Then we say autofac that the object shall be registered as the implemented interface; if you remember, in the constructor of the ProductService we defined the repository parameter by using the interface and not the relative concrete class.

The last part define the parameter that the repository needs, that is the connection string.

The second module that we create is the SingleInstanceModule:


public class SingleInstancesModule : Module
{
protected override void Load(ContainerBuilder builder)
{

builder.RegisterType<ProductsService>()
.AsSelf()
.SingleInstance();
}
}

We register the ProductService as single instance because we want that only one instance for this service exists in the application.

Then we register the modules in the Autofac container.

Because we want to test the configuration, we can make a BaseTest class with NUnit, and build the container in the Setup method.


[TestFixture]
public class BaseTests
{
protected IContainer containerBuilder;
protected HttpConfiguration httpConfiguration;

[SetUp]
public void Setup()
{
var builder = new ContainerBuilder();

// SINGLE INSTANCES
builder.RegisterModule(new SingleInstancesModule());

// PER DEPENDENCY
builder.RegisterModule(new PerDependencyModule());

containerBuilder = builder.Build();
}

[TearDown]
public void TearDown()
{
containerBuilder.Dispose();
}
}

With the RegisterModule method we are able to register an entire module defined.

Test methods

Here we go, now we can implement test methods to check that our configuration is correct.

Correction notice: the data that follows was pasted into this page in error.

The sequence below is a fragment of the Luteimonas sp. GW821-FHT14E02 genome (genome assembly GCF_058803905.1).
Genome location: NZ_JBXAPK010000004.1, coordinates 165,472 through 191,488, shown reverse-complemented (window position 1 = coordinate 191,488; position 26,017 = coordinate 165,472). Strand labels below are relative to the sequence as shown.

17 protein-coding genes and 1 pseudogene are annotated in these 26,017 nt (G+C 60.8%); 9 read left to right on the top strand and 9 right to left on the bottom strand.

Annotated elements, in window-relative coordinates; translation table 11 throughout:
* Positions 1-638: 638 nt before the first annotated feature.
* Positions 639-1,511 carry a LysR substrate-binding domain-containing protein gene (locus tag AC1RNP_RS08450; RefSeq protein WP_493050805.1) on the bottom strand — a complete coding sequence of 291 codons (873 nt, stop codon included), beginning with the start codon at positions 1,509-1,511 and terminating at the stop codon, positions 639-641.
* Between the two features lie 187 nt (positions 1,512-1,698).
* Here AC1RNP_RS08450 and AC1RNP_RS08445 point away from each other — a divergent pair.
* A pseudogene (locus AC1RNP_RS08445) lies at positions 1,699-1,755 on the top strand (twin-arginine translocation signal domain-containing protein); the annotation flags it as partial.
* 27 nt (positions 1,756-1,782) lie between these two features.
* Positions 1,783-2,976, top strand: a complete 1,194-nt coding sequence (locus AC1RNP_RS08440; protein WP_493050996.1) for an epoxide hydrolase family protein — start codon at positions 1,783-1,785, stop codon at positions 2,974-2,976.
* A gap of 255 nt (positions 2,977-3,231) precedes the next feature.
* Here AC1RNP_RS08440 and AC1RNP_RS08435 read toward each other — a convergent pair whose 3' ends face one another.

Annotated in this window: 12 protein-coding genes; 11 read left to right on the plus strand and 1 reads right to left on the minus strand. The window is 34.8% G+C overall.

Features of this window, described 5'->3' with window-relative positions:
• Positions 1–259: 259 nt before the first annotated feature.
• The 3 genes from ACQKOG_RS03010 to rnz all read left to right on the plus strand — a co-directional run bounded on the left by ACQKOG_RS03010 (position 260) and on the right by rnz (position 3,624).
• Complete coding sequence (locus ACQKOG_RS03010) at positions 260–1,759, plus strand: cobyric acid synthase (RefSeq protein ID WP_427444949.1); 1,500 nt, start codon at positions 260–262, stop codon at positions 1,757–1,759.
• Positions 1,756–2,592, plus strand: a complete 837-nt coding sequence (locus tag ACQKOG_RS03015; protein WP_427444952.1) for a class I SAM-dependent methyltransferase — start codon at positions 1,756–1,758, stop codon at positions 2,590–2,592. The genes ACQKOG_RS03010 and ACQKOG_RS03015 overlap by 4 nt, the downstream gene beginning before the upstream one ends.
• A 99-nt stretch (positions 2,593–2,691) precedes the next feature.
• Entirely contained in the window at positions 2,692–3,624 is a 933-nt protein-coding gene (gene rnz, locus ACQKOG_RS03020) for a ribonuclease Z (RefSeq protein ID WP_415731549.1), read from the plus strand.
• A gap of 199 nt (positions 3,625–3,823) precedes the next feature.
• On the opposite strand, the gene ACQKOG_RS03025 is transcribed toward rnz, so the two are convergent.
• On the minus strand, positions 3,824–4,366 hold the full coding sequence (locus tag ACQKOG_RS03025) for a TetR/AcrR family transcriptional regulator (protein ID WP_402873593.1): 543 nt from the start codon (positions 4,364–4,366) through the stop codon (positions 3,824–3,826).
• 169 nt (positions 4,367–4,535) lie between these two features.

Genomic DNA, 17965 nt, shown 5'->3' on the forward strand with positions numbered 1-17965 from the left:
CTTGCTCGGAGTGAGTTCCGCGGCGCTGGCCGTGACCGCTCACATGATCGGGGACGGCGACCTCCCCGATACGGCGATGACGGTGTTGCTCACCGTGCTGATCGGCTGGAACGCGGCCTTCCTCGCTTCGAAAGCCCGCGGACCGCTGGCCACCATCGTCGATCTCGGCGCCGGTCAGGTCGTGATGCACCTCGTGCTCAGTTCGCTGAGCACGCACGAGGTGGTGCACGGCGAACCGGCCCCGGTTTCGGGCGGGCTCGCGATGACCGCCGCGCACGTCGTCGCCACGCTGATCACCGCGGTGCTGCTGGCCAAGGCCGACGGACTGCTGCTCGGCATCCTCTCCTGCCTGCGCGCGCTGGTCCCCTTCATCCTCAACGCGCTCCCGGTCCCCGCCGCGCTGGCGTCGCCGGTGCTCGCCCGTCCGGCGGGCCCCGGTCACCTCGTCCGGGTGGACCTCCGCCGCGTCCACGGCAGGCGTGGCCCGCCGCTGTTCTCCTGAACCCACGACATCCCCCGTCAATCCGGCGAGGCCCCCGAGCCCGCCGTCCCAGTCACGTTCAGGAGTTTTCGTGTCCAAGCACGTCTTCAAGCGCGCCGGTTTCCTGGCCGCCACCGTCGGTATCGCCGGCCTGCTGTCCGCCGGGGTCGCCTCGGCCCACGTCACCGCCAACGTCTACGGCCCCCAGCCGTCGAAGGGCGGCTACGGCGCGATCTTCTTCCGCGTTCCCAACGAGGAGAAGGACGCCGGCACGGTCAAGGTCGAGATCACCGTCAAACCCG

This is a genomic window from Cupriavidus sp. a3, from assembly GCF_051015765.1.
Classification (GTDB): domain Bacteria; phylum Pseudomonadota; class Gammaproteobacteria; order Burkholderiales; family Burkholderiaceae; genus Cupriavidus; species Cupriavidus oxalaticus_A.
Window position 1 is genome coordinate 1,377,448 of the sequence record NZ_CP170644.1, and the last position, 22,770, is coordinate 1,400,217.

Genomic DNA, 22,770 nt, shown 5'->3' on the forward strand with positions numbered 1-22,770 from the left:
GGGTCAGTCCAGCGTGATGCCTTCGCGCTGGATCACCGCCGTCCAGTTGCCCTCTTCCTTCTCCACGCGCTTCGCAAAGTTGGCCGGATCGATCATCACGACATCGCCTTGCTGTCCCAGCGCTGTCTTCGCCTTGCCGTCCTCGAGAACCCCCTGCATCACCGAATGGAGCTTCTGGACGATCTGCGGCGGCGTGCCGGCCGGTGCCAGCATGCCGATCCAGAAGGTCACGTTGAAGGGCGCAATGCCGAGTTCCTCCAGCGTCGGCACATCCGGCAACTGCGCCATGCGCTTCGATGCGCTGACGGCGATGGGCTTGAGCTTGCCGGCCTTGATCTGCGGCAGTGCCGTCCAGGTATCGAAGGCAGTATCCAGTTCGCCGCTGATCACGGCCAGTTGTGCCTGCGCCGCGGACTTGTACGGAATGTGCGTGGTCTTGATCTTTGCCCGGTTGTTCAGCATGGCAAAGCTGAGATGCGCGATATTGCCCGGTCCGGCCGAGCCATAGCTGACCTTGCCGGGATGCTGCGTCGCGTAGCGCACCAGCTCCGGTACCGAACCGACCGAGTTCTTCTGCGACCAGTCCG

First of all, we check the ProductRepository registration:


public class PerDependencyTests : BaseTests
{

[Test]
public void should_be_able_to_resolve_instance_per_dependency()
{
using (var scope = containerBuilder.BeginLifetimeScope())
{
var result = scope.Resolve<IProductsRepository>();
result.Should().NotBeNull();
}
}

[Test]
public void should_not_be_able_to_resolve_instance_per_dependency()
{
ProductsRepository repository = null;

try
{
using (var scope = base.containerBuilder.BeginLifetimeScope())
{
repository = scope.Resolve<ProductsRepository>();
repository.ShouldBeEquivalentTo(null);
}
}
catch (Exception)
{
repository.ShouldBeEquivalentTo(null);
}
}
}

For every test method we create a LifetimeScope that is useful to create a concrete instance of the repository.

In the first test method we try to resolve the IProductRepository interface, and the result is true.

In the second one, we try to resolve the concrete class, and we should not be able to do it, because, as you remember, we registered the ProductRepository as the implemented interface.

The ProductService registration test methods might look like these:


public class SingleInstanceTests: BaseTests
{

[Test]
public void should_return_the_products_list()
{
using (var scope = containerBuilder.BeginLifetimeScope())
{
var productsService = scope.Resolve<ProductsService>();
var result = productsService.GetProducts();

result.Should().NotBeNull();
result.Should().NotBeEmpty();
}
}

[Test]
public void should_is_the_same_single_instance()
{
ProductsService productsService1, productsService2;

using (var scope = containerBuilder.BeginLifetimeScope())
{
productsService1 = scope.Resolve<ProductsService>();
}

using (var scope = containerBuilder.BeginLifetimeScope())
{
productsService2 = scope.Resolve<ProductsService>();
}

ReferenceEquals(productsService1, productsService2).ShouldBeEquivalentTo(true);
}
}

The first method check that a list of products is returned.

The second one verify that for different lifetime scopes, the service instance is the same.

You can find the source code here.

 

Repository pattern with Autofac

Register a singleton service with Autofac

Autofac is a popular and very useful IoC container, a tool that help us to manage the dependency injection in our application.

What we want from a IoC container is the ability to instantiate the objects needed in different contexts and situations and define configurations, without worry about who and when instantiate these objects.